The key here is the community involvement. While conferences and journals provide access to ongoing, current research in any given field, there is a delay between the actual research process and the publication of findings. Research blogs remove this delay, utilizing the factor of immediacy to gain useful (and sometimes not-so-useful) feedback from the discourse community. Thus blogs, wikis, forums, and even tools like Twitter and Facebook create a space for real-time discussion and sharing of discourse. They allow community members from across the globe to participate in the creation of knowledge.

Digital publication of scholarly work that falls outside the vertical power structure of peer review and the academy will suffer from a perceived lack of credibility. Does that mean that these works are any less valid?

The big question posed in our Friday online discussion was how to evaluate the credibility of digital publications that fall outside the standard academic vertical power structure.

Interestingly enough, the Modern Language Association has produced a wiki that attempts to answer this question. They pose questions, best practices in Digital Work, and places to find an expert to help with the evaluation. This, of course, places the responsibility of the evaluation on individual readers or organizations. But it might be the first step towards shifting the power of academic publication away from the standard journal hierarchy.

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Finding Your Voice


It’s the single most important aspect of blogging. Remember, the web log started as a personal, online journal, and that basic origin is still the central point of most blogs. Without a strong authentic voice, your blog loses credibility and personal appeal. The best blogs are those that speak to us, that connect us directly to the blogger.

It’s why I followed Seattle Seahawks sports blogger John Morgan. His breakdown of game film was always insightful, but sometimes got lost in the minutiae, and while his opinions were strongly supported, I didn’t always agree with him. But I came back week after week because I knew that he loved the Seahawks as much as I did, that he was first and foremost a fan, and that he was the kind of guy I could have a beer with and talk football for hours. I’d never met him, never heard him speak, never even knew what he looked like. It was his voice that I connected to. Read more »

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QuickPress: the Double-Edged Sword

One of the key advantages of blogging is the ability to quickly publish and distribute content to a broad audience. We have seen the real-world effects of “quickpress” in the blogger-fueled protests in the Arab world. No longer are writers confined to the slow time-tables of print publishers, editors, and review panels. This post itself was published within hours of its conception. It is truly a freedom that writers of all stripes joyously embrace.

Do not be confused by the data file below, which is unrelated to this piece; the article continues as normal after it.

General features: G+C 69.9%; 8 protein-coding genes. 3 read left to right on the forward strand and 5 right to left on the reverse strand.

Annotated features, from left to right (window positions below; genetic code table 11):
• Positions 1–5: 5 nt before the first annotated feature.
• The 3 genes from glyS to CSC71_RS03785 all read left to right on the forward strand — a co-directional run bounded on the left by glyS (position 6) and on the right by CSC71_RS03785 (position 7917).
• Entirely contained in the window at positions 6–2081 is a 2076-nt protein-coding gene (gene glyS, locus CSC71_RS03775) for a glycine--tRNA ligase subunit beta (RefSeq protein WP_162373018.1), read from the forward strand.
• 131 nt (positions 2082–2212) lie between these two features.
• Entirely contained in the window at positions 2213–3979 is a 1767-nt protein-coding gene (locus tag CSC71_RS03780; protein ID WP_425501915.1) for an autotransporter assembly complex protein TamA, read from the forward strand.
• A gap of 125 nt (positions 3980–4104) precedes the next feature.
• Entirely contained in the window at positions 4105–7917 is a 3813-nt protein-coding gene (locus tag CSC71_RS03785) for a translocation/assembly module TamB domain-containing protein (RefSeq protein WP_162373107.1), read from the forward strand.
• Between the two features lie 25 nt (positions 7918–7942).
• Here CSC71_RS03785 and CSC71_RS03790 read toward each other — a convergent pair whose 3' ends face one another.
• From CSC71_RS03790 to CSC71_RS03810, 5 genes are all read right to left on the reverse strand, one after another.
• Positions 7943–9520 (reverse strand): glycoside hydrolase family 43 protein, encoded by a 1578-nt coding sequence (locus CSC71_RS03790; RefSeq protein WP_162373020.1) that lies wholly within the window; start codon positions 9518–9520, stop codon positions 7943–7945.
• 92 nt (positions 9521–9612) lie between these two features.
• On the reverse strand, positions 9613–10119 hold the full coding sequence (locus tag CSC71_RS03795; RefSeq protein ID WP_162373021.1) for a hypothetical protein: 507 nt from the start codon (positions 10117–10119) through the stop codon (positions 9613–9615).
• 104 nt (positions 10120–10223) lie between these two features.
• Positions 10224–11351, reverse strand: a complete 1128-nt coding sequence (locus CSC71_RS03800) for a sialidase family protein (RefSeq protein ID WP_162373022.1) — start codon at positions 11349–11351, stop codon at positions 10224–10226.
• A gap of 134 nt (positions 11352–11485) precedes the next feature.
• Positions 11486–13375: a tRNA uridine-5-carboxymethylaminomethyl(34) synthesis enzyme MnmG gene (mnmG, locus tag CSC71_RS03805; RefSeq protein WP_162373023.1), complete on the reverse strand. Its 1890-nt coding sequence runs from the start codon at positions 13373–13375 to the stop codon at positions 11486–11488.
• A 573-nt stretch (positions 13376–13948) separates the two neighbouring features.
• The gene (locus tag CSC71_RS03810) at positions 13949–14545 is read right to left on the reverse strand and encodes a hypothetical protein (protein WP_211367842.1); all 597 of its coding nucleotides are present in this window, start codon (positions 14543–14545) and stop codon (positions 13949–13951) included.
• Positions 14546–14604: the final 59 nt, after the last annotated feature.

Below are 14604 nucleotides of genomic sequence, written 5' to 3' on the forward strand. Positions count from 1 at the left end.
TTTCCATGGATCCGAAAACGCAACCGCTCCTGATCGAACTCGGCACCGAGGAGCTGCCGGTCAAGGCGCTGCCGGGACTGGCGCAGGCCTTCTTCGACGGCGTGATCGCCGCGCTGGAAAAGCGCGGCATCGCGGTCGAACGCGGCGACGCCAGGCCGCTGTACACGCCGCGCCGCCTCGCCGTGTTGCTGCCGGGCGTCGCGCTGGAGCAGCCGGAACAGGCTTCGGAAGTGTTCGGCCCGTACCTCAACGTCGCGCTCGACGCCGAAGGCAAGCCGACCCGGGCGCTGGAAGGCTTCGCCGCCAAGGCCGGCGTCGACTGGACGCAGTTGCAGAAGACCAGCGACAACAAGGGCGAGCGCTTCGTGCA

But with this freedom of immediate publishing comes the danger of unfiltered thought. In a world where instant gratification has become the norm, we more often than not succumb to the temptation of favoring speed over studied contemplation. Countless bloggers have realized the consequences of speed-publishing, blasting out ill-conceived compositions that they later regret.

This is the double-edged sword of blogging. We must realize that while the technology and format allow us to by-pass publishing barriers, this does not mean that we should not take the time to fully develop our thoughts and revise our compositions.

According to BlogPulse , there are now over 156 million blogs on World Wide Web, with approximately 57 blogs being created per minute. How does YOUR blog rise to the top? How can you stand out?

The first step is to create well-developed, error-free, finely tuned posts. Your first thought is rarely your best. Prewrite. Outline. Draft. Revise. Revise again.

This doesn’t mean that you can’t instantly compose a thought that has popped into your head. In fact, as the composition scholar Peter Elbow points out, this exercise of “freewriting” helps you discover “your natural way of producing words,” the sound, texture, and rhythm that leads to voice, “which is the main source of power in your writing.” Finding this voice is key to creating authentic content that your blogging audience will connect with. So spew forth everything in your head; get it all on paper. Just don’t post it immediately.

The writing process is still relevant; hell, it’s even MORE relevant now. Embrace the freedom of instant press, but beware the dangers of unfiltered thought.